Rudat: 2 definitions
Rudat means something in Hinduism, Sanskrit. If you want to know the exact meaning, history, etymology or English translation of this term then check out the descriptions on this page. Add your comment or reference to a book if you want to contribute to this summary article.
Purana and Itihasa (epic history)Source: archive.org: Shiva Purana - English Translation
Rudat (रुदत्) (Cf. Rudatī) refers to “crying” (due to separation), according to the Śivapurāṇa 2.3.21 (“Nārada instructs Pārvatī”).—Accordingly, as Brahmā said to Nārada: “[...] A wonderfully loud sound arose covering the whole firmament when the fire issuing from Śiva’s eye burnt Kāma. [...] Himavat along with his attendants and relatives was surprised on hearing that loud report. He was agitated on remembering that his daughter had gone there. On seeing his daughter excessively agitated, the lord of the mountains was sorry. The lord of the mountains approached her gently as she was crying [i.e., rudatī] due to her separation from Śiva. [...]”.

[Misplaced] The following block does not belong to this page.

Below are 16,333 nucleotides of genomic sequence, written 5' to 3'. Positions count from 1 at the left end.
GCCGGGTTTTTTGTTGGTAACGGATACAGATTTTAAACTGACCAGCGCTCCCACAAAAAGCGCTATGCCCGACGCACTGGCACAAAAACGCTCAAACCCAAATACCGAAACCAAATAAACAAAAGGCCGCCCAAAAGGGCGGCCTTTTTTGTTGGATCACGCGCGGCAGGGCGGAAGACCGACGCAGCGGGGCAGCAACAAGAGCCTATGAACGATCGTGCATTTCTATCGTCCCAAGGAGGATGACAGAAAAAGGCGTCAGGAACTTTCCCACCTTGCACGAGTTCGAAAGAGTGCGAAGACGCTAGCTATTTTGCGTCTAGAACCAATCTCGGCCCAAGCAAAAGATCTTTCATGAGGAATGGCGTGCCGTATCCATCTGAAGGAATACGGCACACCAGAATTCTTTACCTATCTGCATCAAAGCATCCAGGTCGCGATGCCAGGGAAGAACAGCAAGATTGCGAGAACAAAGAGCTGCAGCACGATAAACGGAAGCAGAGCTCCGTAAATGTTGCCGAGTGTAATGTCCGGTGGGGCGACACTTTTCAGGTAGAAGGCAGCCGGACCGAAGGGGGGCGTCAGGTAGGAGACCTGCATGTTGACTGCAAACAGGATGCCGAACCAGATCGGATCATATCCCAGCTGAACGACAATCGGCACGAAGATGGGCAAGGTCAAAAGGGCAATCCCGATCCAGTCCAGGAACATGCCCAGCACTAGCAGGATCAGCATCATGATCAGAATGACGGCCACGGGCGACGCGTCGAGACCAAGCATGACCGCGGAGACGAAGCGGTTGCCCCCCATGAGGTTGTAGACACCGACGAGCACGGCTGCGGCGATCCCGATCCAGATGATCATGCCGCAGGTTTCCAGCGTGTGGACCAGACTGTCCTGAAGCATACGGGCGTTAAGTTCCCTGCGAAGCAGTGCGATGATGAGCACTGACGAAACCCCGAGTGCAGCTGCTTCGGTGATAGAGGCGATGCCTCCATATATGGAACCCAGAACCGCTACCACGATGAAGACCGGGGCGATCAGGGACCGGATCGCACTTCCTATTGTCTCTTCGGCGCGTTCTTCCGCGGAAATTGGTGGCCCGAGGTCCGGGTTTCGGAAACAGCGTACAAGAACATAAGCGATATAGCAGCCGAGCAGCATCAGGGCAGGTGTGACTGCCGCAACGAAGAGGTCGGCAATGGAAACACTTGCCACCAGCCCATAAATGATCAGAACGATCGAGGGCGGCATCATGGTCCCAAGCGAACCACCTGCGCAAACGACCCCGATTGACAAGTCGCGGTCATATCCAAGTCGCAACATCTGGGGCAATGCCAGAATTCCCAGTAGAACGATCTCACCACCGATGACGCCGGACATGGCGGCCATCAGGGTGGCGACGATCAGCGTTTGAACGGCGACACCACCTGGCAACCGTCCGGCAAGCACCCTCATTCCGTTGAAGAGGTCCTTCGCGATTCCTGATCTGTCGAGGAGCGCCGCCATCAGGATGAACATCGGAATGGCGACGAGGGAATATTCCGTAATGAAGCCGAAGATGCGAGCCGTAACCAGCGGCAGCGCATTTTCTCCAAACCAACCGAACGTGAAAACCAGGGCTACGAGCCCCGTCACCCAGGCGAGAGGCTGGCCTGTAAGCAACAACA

The Purana (पुराण, purāṇas) refers to Sanskrit literature preserving ancient India’s vast cultural history, including historical legends, religious ceremonies, various arts and sciences. The eighteen mahapuranas total over 400,000 shlokas (metrical couplets) and date to at least several centuries BCE.
Languages of India and abroad
Sanskrit dictionarySource: Cologne Digital Sanskrit Dictionaries: Shabda-Sagara Sanskrit-English Dictionary
Rudat (रुदत्).—mfn. (-dan-dantī or datī-dat) Weeping, wailing. E. rud to weep, śatṛ aff.
Sanskrit, also spelled संस्कृतम् (saṃskṛtam), is an ancient language of India commonly seen as the grandmother of the Indo-European language family (even English!). Closely allied with Prakrit and Pali, Sanskrit is more exhaustive in both grammar and terms and has the most extensive collection of literature in the world, greatly surpassing its sister-languages Greek and Latin.
See also (Relevant definitions)
Ends with: Rorudat.
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